Fitch Ratings on Friday downgraded its rating on Alcoa Inc. (NYSE:AA) into junk territory, citing financial strains including weak aluminum prices.
Fitch cut the aluminum maker's rating one notch to double-B-plus, which is in junk territory, from the investment grade rating of triple-b-minus, and said the company's profitability has been hampered by global oversupply in aluminum.
Continue Reading Below
Fitch also called out the company's significant pension obligations, noting that Alcoa's aggregate pension plans were underfunded by $3.2 billion as of Dec. 31.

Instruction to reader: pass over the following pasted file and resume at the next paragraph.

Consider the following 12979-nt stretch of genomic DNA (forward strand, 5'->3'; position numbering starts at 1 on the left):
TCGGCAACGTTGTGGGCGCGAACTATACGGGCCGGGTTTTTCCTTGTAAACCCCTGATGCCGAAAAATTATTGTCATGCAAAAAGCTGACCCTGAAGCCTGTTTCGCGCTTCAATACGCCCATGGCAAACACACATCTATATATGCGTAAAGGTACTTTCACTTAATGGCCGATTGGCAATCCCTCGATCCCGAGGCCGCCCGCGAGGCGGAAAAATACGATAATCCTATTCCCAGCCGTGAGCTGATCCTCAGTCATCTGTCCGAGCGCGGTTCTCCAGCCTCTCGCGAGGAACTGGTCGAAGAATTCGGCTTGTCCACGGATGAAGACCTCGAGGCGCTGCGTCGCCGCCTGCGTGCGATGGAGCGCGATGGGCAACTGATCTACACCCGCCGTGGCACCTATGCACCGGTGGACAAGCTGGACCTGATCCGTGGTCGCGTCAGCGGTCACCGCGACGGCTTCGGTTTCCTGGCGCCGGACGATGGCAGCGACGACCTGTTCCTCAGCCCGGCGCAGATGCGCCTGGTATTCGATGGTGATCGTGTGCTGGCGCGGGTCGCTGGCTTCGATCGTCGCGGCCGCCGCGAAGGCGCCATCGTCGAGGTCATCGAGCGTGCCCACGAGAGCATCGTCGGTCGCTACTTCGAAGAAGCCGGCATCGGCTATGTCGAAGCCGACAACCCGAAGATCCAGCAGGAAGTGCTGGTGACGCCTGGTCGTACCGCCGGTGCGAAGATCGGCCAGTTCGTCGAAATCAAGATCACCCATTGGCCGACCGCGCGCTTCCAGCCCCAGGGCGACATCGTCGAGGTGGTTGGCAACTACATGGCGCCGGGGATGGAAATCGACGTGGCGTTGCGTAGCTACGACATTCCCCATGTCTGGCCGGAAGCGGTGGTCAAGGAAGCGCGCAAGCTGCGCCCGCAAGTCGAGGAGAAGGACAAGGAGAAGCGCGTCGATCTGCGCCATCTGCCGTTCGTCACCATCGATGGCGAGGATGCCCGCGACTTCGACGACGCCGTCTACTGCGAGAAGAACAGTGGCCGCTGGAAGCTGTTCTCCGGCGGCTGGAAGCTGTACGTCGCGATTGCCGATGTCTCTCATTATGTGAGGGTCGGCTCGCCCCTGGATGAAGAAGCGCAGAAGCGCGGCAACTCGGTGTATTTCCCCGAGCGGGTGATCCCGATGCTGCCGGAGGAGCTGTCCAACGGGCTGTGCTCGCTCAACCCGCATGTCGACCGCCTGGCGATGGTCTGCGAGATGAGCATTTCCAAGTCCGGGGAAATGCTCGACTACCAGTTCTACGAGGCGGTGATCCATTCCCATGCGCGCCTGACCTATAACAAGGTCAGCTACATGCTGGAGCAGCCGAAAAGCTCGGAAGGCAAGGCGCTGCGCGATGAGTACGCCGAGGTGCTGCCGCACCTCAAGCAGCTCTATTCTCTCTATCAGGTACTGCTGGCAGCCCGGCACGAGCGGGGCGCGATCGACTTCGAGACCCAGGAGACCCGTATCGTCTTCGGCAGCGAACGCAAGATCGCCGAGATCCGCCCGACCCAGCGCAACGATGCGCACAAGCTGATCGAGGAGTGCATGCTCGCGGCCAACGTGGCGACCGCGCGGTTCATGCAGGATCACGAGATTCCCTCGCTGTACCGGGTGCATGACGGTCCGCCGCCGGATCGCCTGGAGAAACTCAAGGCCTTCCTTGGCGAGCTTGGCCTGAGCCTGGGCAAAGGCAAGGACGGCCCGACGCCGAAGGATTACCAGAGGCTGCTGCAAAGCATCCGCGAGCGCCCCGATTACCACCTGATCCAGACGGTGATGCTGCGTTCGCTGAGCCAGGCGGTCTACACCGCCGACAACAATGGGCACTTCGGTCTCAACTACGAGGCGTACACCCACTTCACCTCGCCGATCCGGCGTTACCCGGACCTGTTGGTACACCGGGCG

However, Fitch noted that the rating outlook is stable, which reflects "slowly improving trends" despite prolonged market weakness.
Fitch's move comes after the aluminum maker earlier this week reported it had swung to a first-quarter loss of $178 million--compared with a year-earlier profit of $149 million--partly due to restructuring charges and a steeper-than-expected drop in revenue.
Alcoa's results have been stung by flagging raw aluminum prices, driven by global oversupply.
In response, the company has cut production costs by closing expensive smelters, reducing its smeltering capacity by 28% since 2007.
Alcoa has also shifted its focus to high-strength lightweight aluminum products for cars and planes, two sectors the company is banking on to bolster demand for aluminum this year.
Alcoa projects global aluminum demand will rise 7% in 2014.al